Many residents also argued that public input did not play a strong enough role in development of the plan.
Crandall and Arambula held four public meetings, attended by 400-500 people and met with 50 "stakeholder" groups. After putting forward recommendations, those who attended, voted for proposed concepts through an anonymous ballot system.
Firm principal George Crandall said they used the method in order to get input from less outspoken residents.
At Monday's meeting, Crandall said he had confidence in the ballot system, but also said "historic preservation is obviously an issue."
"It's the flashpoint tonight and that's unfortunate, but here we are," he said. "It's important to not look like just any other place, and we don't take your concerns lightly."
Crandall said he supported the Kostopulos design commission proposal, but also said he didn't believe a vote on the plan should be delayed.
"Ongoing discussions would have very little purpose other than to engage in hand-to-hand combat over two issues," he said. "The plan has a lot of good elements."
The majority of board members said they felt the plan was a general guide that should be adopted and potentially revised in the future.
"I'm very comfortable with moving forward. A lot of input has been provided in this plan," said Trustee Ray Johnson. "Any number of parts of the Lakota Plan weren't implemented, and parts of this plan won't be implemented. What I don't want to say is let's wait one or two weeks. To finalize every issue could take up to two years."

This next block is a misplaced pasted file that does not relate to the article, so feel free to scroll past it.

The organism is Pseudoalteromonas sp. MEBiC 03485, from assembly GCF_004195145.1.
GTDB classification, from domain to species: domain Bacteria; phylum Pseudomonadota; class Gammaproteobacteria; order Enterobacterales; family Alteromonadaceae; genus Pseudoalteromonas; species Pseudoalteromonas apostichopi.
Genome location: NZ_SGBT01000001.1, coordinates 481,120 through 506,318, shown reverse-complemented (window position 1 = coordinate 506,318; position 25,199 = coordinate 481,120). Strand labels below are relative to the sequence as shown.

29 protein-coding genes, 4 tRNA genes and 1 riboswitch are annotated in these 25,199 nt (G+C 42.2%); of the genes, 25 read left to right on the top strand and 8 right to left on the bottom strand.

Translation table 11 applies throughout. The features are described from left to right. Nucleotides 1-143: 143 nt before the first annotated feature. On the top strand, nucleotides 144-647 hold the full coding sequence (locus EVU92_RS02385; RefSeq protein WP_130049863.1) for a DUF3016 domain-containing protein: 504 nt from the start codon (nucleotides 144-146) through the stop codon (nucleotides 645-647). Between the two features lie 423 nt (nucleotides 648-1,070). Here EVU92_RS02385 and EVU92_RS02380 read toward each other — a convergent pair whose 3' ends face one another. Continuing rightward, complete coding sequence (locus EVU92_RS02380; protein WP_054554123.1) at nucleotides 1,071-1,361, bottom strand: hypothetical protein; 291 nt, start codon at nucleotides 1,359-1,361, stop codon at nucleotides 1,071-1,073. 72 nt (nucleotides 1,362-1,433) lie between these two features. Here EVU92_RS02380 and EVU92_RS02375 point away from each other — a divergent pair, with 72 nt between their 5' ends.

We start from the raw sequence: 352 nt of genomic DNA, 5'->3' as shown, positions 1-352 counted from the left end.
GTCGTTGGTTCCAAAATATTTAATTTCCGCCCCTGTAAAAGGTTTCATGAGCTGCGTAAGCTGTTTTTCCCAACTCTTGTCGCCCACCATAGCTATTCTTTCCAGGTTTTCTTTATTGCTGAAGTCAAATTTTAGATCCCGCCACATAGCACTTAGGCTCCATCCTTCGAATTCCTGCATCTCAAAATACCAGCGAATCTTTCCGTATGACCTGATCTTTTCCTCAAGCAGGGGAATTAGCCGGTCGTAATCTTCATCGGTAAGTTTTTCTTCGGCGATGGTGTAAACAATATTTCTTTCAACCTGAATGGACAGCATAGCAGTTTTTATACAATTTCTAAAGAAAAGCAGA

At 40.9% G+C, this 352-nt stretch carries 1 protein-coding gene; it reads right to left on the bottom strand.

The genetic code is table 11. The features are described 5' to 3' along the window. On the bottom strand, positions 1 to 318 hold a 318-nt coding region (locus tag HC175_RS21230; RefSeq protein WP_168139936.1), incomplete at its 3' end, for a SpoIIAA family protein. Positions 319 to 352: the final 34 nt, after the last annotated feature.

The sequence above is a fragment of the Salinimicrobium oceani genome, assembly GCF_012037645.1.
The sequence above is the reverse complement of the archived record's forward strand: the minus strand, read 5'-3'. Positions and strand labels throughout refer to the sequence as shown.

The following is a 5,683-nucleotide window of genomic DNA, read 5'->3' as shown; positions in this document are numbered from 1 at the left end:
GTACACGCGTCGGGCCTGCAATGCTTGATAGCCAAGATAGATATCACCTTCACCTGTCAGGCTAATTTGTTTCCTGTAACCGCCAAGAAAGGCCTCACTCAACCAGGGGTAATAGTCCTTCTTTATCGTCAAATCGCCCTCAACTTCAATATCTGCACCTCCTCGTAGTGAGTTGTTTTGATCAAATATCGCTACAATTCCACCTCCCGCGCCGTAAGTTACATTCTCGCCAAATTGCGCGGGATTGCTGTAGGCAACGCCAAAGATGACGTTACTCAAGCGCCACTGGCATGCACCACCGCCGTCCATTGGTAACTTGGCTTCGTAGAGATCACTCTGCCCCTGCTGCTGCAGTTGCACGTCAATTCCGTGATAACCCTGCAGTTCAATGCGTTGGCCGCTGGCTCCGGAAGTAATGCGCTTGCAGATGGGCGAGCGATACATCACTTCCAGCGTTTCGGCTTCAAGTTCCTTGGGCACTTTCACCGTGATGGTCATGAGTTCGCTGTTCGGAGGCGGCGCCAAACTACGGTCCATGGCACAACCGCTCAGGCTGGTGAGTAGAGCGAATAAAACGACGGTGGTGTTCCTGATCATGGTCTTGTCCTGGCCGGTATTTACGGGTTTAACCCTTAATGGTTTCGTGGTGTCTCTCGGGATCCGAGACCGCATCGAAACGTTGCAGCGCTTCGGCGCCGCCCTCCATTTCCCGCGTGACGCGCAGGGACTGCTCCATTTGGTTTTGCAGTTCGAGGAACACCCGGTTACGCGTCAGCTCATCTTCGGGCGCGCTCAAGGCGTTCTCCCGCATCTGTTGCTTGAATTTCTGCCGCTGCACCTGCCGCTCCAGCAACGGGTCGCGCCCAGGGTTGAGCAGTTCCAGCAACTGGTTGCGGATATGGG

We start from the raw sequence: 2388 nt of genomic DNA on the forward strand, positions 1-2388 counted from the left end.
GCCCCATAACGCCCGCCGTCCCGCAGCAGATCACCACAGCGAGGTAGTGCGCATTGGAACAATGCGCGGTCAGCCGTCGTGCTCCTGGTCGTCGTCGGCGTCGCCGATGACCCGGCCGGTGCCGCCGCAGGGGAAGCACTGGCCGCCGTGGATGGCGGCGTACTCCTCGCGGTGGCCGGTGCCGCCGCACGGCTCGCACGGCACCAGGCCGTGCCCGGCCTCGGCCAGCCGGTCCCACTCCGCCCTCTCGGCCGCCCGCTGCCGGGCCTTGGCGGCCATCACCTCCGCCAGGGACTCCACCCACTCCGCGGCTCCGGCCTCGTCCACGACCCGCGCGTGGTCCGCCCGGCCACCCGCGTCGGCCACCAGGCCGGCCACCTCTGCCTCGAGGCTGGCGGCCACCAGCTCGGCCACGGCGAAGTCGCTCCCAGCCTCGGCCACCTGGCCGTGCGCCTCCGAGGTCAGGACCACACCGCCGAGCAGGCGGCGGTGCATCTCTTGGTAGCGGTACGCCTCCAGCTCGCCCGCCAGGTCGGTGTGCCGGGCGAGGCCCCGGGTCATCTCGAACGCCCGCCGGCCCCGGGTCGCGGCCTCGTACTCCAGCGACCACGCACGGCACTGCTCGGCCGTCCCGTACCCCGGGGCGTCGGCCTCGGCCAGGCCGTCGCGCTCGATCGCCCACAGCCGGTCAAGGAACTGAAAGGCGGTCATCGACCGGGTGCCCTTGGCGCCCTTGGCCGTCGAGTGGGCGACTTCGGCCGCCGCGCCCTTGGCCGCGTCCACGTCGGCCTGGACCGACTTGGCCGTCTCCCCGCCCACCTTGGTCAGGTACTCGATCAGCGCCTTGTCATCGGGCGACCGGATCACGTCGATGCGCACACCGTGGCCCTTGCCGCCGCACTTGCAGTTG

"This is really just a guideline. It's not a panacea to cure every ill," Village President Joanne Trapani said. Trustee Diana Carpenter also supported adopting the plan Monday, but said it was inappropriate for the board to be debating amendments so late in the evening.
Trustee Galen Gockel voted for the plan, but said he believed residents should have additional opportunities to give input on the final document.
"This plan has not been vetted by the community," he said. "It's demonstrably true that this plan really does give historic preservation short shrift. It's hard to imagine that we would adopt this without taking hits seriously. We should look for broader support of the plan."
Trustee David Pope said agreed that historic preservation is a concern, but that it could be addressed even after adopting the plan.
"I'm attracted to 85 percent of this plan. I'm concerned about the Marion mall and Westgate," he said. "The National Trust for Historic Preservation is clearly not the lunatic fringe."
Trustee Robert Milstein said, however, that the board should take a couple of weeks to have coffee with historic preservation organizations to get input on the plan before voting on it. He said he felt like he had "half the story" because he didn't receive a letter from the National Trust on the plan until the night of the board meeting.
"Once you put something in motion, it happens. I'm embarrassed that we have a plan that talks about taking our values and destroying them," he said. "Quite bluntly, [the plan] stinks."